Have you ever read a great classic and come across an unfamiliar word? There are many editions of The Taming of the Shrew. This one is worth the price if you would like to enrich your vocabulary, whether for self-improvement or for preparation in advance of entrance examinations. Each page is annotated with a mini-thesaurus of uncommon words highlighted in the text. Not only will you experience a great classic, but learn the richness of the English language with synonyms and antonyms at the bottom of each page.
William Shakespeare's "The Taming of the Shrew" explores the social dynamics of Elizabethan marriage. As one might expect in a play from this period, marriage is as much about financial negotiations as it is about love, as much about power and obedience as it is about romance. In particular, Petruchio's apparent success in subduing Kate seems to endorse the widely held belief that wives owed absolute obedience to their husbands. In so doing, though, the play raises complex questions about the methods by which such obedience ought to be obtained.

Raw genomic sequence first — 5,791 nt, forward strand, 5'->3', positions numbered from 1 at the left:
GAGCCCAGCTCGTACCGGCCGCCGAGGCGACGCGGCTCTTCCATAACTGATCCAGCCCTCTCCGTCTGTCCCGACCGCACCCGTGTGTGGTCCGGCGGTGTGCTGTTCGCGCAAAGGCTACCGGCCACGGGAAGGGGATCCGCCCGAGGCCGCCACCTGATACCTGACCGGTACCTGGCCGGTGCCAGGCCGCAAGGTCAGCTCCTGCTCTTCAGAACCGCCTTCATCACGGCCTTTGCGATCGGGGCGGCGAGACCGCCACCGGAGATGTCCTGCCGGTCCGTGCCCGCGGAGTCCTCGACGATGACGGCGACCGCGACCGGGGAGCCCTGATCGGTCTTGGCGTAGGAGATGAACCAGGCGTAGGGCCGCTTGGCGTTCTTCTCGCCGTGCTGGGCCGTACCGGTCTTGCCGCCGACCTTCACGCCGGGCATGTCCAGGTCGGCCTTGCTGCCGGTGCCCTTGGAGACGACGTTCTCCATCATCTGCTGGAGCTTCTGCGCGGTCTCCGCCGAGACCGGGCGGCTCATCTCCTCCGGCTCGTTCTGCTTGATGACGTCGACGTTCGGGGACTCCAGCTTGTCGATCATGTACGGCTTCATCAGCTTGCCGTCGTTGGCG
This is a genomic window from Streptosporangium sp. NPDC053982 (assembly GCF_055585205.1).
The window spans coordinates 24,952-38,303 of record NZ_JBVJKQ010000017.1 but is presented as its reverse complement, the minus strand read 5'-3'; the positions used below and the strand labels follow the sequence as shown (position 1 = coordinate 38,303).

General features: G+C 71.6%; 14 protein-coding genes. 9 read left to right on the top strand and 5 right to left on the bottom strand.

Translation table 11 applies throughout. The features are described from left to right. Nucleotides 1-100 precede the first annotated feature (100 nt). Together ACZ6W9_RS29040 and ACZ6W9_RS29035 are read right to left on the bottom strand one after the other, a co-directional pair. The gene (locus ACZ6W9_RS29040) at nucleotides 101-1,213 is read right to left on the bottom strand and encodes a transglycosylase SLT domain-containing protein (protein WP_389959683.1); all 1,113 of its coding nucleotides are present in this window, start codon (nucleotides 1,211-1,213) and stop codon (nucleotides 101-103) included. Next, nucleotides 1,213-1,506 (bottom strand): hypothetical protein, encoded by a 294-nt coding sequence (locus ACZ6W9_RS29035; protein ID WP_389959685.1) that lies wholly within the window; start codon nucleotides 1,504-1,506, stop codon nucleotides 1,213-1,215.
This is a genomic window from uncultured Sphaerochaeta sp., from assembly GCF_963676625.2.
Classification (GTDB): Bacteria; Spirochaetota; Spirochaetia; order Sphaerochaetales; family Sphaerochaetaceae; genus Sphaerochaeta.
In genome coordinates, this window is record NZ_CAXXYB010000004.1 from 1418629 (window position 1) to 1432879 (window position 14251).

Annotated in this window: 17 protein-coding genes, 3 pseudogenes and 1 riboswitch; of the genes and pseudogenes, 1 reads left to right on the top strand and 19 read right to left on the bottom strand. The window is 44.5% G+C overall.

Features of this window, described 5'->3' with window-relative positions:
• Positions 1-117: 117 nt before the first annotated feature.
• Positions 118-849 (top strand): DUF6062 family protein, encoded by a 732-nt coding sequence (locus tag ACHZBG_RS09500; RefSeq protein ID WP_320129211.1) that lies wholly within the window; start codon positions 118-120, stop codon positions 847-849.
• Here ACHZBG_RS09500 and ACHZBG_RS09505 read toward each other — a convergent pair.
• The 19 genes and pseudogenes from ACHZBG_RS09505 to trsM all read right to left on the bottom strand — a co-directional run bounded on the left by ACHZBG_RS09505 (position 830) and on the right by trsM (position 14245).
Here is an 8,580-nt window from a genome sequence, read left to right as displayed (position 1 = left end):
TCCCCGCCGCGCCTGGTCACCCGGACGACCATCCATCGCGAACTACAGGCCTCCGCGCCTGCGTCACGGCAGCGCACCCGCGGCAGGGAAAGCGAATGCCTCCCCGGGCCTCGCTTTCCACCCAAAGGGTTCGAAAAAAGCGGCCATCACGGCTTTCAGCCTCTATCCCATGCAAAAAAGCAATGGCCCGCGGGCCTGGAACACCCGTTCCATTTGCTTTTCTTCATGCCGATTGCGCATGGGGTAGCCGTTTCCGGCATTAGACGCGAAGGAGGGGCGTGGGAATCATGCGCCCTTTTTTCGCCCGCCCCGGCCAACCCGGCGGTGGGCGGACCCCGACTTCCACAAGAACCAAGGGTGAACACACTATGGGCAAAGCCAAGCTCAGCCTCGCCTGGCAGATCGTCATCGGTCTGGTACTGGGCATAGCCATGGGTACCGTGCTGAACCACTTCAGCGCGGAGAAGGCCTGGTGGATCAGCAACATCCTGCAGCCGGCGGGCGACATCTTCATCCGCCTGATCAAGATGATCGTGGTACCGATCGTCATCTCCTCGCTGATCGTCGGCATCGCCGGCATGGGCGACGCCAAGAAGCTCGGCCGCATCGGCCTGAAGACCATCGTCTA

In one of Shakespeare's bawdier comedies, contemporary audiences still take great pleasure in the rapid-fire verbal battles between the shrewish Katharina and the canny Petruchio, determined to subdue Katharina's legendary temper and win her dowry.
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